Rare harriers arrive in record numbers to spend winter at Lakenheath Fen

Marsh harrier  Picture by Les Bunyan
Marsh harrier Picture by Les Bunyan
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Record numbers of two of the rarest British birds of prey have been baffling bird watchers at Lakenheath Fen.

On Sunday 29 marsh harriers and seven hen harriers (pictured here by Andy Hay, RSPB images)were seen at the RSPB reserve on the edge of Lakenheath but nobody is sure why they have turned up in such numbers.

A male Hen harrier  Picture by Andy Hay (rspb-images.com)

A male Hen harrier Picture by Andy Hay (rspb-images.com)

Reserve information officer David White said: “Marsh harriers used to be summer visitors only and though more and more spend the winter here, 29 is unprecedented.

“Hen harriers breed on moorland, mainly in Scotland. In England they’re hanging on by a thread. The highest official record for them here is seven birds.”

The RSPB describes hen harriers as Britain’s most persecuted bird of prey. They are considered particularly unwelcome on grouse moors where they are often found illegally shot or poisoned.

Only about 360 pairs of marsh harriers nest in Britain, but last year 21 pairs nested in the ideal conditions of Lakenheath Fen, of which 18 were successful producing 42 young.

Even so, David believes both species are coming here from further north.

But he added: “There doesn’t seem to be much evidence of a hard winter further north. There have been times when the weather in Scandinavia has been hard and we’ve had all sorts of things turn up, but not this year.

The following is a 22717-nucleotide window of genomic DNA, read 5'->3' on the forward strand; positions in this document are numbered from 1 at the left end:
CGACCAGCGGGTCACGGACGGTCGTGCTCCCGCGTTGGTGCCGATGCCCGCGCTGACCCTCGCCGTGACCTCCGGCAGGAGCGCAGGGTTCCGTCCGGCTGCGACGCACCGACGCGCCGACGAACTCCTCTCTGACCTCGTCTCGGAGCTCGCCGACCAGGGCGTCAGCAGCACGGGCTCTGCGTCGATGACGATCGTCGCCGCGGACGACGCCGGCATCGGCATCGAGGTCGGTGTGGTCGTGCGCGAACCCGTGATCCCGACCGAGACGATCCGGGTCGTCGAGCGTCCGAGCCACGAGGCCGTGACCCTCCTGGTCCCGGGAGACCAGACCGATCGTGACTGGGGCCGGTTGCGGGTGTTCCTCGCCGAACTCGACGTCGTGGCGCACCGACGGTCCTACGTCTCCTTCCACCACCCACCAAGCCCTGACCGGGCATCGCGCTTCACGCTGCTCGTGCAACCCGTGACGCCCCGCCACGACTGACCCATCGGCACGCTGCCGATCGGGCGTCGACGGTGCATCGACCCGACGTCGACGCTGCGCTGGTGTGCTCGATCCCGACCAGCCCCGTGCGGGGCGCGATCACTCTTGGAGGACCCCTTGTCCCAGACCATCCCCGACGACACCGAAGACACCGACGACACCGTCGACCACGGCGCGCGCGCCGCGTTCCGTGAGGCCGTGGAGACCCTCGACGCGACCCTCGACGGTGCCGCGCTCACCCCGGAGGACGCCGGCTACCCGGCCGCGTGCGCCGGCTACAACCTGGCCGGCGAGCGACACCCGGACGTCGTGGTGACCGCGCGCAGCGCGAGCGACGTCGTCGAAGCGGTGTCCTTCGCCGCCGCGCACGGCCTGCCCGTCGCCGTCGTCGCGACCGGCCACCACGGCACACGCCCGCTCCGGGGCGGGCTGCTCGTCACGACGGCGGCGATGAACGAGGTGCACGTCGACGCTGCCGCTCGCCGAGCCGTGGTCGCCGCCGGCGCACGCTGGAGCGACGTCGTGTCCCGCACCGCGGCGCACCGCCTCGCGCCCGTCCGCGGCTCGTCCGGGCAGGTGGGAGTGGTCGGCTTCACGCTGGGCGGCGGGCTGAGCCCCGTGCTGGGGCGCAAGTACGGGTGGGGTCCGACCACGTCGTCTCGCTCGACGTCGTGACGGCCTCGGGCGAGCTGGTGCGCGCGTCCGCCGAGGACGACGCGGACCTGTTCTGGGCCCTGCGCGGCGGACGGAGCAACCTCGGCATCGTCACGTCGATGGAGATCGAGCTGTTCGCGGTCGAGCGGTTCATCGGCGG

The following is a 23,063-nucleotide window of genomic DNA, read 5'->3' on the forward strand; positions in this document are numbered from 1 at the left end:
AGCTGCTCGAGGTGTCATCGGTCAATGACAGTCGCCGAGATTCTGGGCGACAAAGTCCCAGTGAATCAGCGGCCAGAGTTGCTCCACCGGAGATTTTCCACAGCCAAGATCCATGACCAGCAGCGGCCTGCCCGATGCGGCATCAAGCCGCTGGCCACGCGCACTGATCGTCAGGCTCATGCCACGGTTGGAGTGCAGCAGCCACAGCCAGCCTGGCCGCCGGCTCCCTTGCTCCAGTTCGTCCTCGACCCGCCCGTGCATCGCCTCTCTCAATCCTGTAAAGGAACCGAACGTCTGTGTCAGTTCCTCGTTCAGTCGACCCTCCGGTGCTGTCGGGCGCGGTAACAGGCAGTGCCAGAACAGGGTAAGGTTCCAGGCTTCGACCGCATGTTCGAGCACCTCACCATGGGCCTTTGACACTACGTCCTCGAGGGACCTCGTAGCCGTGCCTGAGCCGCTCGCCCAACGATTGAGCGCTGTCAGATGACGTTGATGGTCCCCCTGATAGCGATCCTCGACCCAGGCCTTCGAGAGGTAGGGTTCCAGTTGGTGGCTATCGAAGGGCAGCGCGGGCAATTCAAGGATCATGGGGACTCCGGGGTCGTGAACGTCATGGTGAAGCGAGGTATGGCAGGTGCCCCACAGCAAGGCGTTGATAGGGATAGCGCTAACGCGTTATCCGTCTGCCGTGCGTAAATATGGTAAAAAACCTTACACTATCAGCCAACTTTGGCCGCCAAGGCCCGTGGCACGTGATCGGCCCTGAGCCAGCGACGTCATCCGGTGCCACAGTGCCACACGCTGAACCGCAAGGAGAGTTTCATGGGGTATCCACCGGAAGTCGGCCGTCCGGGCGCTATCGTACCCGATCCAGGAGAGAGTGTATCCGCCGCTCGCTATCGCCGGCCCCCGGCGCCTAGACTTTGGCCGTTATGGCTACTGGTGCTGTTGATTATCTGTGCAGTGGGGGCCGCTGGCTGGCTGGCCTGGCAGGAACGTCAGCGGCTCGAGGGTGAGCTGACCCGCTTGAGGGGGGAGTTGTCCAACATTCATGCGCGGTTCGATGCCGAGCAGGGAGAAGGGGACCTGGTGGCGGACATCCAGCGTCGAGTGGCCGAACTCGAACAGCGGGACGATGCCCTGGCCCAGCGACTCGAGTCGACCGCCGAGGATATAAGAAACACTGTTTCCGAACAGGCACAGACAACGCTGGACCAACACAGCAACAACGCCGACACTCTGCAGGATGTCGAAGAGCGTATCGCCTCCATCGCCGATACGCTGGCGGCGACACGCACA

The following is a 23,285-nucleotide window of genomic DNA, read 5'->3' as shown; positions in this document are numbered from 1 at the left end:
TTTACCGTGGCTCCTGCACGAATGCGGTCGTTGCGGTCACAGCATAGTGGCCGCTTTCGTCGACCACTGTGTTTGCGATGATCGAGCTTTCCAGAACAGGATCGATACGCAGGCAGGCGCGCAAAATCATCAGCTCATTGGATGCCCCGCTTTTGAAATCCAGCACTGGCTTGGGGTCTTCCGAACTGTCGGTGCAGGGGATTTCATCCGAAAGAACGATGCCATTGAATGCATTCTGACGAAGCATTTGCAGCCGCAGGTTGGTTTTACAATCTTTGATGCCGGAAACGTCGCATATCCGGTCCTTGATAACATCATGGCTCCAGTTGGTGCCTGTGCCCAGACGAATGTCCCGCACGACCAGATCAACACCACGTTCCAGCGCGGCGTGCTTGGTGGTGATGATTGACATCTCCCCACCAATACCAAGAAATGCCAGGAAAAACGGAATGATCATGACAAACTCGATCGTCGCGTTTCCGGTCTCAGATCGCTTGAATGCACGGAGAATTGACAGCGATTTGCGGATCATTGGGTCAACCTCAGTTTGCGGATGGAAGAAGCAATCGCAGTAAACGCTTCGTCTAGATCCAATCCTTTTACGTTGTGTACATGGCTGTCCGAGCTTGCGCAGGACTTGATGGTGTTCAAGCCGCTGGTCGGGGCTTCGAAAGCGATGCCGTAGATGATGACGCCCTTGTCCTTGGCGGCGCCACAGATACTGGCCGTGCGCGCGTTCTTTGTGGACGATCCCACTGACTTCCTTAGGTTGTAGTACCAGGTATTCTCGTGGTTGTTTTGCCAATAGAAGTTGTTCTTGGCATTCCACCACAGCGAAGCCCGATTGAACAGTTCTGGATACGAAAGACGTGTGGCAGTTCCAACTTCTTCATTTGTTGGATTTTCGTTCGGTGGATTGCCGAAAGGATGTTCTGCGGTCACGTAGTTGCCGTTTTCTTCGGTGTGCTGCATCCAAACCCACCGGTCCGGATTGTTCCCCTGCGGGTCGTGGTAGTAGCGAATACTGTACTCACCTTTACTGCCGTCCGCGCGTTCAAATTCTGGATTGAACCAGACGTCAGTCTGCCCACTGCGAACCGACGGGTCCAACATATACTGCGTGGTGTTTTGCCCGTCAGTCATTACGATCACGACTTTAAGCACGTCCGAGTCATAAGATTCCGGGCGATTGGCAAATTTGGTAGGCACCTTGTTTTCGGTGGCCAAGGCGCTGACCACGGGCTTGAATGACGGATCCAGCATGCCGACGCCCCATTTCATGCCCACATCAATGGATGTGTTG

“There is plenty of habitat for them here — it’s a 300 hectare reserve.”

He said the hen harriers appear to be hunting over the surrounding countryside during the day, returning to the reserve to roost.

“The best place to see them in the reserve is the Joist Fen viewpoint any time from about 2.30pm onwards,” he said. “It’s very much an evening thing, because they fly around the reserve where in the mornings they just fly off.”

Marsh harriers are believed to have a 10km hunting range but are often seen on the reserve.

Visitors on Sunday not only saw the harriers but also saw two of the reserve’s rare cranes and an otter.

A number of Lakenheath-born marsh harriers have been given coloured and numbered wing tags in an effort to see where they go.

If you spot a marsh harrier locally with a wing tage, and can record its number, the reserve would like to know where and when you saw it.

You can contact the reserve on 01842 863400 or at lakenheath@rspb.org.uk